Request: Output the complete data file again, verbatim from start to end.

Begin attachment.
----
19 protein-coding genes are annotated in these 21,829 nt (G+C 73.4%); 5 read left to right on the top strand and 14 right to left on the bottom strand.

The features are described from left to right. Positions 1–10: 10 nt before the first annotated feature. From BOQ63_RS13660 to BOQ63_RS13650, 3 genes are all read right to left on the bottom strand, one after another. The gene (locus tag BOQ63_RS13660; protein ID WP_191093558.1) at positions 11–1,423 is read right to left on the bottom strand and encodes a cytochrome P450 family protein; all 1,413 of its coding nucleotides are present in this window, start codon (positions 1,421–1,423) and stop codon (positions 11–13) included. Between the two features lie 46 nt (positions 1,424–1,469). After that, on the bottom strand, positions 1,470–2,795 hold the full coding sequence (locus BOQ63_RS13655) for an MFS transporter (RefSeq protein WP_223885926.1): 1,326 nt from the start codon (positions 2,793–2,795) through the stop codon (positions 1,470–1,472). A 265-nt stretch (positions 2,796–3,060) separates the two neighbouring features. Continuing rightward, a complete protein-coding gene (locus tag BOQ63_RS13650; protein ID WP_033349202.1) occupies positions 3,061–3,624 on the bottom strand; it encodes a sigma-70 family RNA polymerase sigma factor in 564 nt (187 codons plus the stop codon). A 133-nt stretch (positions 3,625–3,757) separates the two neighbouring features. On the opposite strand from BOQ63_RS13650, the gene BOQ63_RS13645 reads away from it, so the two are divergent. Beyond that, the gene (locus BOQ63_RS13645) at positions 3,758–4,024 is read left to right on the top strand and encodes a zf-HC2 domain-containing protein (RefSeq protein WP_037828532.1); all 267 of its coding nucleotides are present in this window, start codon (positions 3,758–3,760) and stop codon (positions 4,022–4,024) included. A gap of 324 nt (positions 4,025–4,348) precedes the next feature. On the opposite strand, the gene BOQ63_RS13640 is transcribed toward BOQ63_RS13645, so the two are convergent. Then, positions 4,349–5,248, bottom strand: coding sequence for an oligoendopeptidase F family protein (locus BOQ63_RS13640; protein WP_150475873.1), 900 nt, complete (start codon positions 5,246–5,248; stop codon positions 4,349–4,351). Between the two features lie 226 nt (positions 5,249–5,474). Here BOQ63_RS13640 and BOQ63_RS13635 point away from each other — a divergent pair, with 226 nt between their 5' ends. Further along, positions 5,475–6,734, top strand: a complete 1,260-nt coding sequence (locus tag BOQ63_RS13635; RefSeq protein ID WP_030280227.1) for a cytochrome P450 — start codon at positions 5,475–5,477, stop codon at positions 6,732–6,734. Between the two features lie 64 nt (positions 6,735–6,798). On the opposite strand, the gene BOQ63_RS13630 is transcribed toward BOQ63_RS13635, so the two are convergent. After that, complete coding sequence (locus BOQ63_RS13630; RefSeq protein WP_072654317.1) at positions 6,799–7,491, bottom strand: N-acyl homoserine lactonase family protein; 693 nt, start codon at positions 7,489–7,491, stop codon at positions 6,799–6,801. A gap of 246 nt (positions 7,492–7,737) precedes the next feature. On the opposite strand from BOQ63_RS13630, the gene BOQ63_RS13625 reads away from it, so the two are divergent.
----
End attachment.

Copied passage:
19 protein-coding genes are annotated in these 21,829 nt (G+C 73.4%); 5 read left to right on the top strand and 14 right to left on the bottom strand.

The features are described from left to right. Positions 1–10: 10 nt before the first annotated feature. From BOQ63_RS13660 to BOQ63_RS13650, 3 genes are all read right to left on the bottom strand, one after another. The gene (locus tag BOQ63_RS13660; protein ID WP_191093558.1) at positions 11–1,423 is read right to left on the bottom strand and encodes a cytochrome P450 family protein; all 1,413 of its coding nucleotides are present in this window, start codon (positions 1,421–1,423) and stop codon (positions 11–13) included. Between the two features lie 46 nt (positions 1,424–1,469). After that, on the bottom strand, positions 1,470–2,795 hold the full coding sequence (locus BOQ63_RS13655) for an MFS transporter (RefSeq protein WP_223885926.1): 1,326 nt from the start codon (positions 2,793–2,795) through the stop codon (positions 1,470–1,472). A 265-nt stretch (positions 2,796–3,060) separates the two neighbouring features. Continuing rightward, a complete protein-coding gene (locus tag BOQ63_RS13650; protein ID WP_033349202.1) occupies positions 3,061–3,624 on the bottom strand; it encodes a sigma-70 family RNA polymerase sigma factor in 564 nt (187 codons plus the stop codon). A 133-nt stretch (positions 3,625–3,757) separates the two neighbouring features. On the opposite strand from BOQ63_RS13650, the gene BOQ63_RS13645 reads away from it, so the two are divergent. Beyond that, the gene (locus BOQ63_RS13645) at positions 3,758–4,024 is read left to right on the top strand and encodes a zf-HC2 domain-containing protein (RefSeq protein WP_037828532.1); all 267 of its coding nucleotides are present in this window, start codon (positions 3,758–3,760) and stop codon (positions 4,022–4,024) included. A gap of 324 nt (positions 4,025–4,348) precedes the next feature. On the opposite strand, the gene BOQ63_RS13640 is transcribed toward BOQ63_RS13645, so the two are convergent. Then, positions 4,349–5,248, bottom strand: coding sequence for an oligoendopeptidase F family protein (locus BOQ63_RS13640; protein WP_150475873.1), 900 nt, complete (start codon positions 5,246–5,248; stop codon positions 4,349–4,351). Between the two features lie 226 nt (positions 5,249–5,474). Here BOQ63_RS13640 and BOQ63_RS13635 point away from each other — a divergent pair, with 226 nt between their 5' ends. Further along, positions 5,475–6,734, top strand: a complete 1,260-nt coding sequence (locus tag BOQ63_RS13635; RefSeq protein ID WP_030280227.1) for a cytochrome P450 — start codon at positions 5,475–5,477, stop codon at positions 6,732–6,734. Between the two features lie 64 nt (positions 6,735–6,798). On the opposite strand, the gene BOQ63_RS13630 is transcribed toward BOQ63_RS13635, so the two are convergent. After that, complete coding sequence (locus BOQ63_RS13630; RefSeq protein WP_072654317.1) at positions 6,799–7,491, bottom strand: N-acyl homoserine lactonase family protein; 693 nt, start codon at positions 7,489–7,491, stop codon at positions 6,799–6,801. A gap of 246 nt (positions 7,492–7,737) precedes the next feature. On the opposite strand from BOQ63_RS13630, the gene BOQ63_RS13625 reads away from it, so the two are divergent.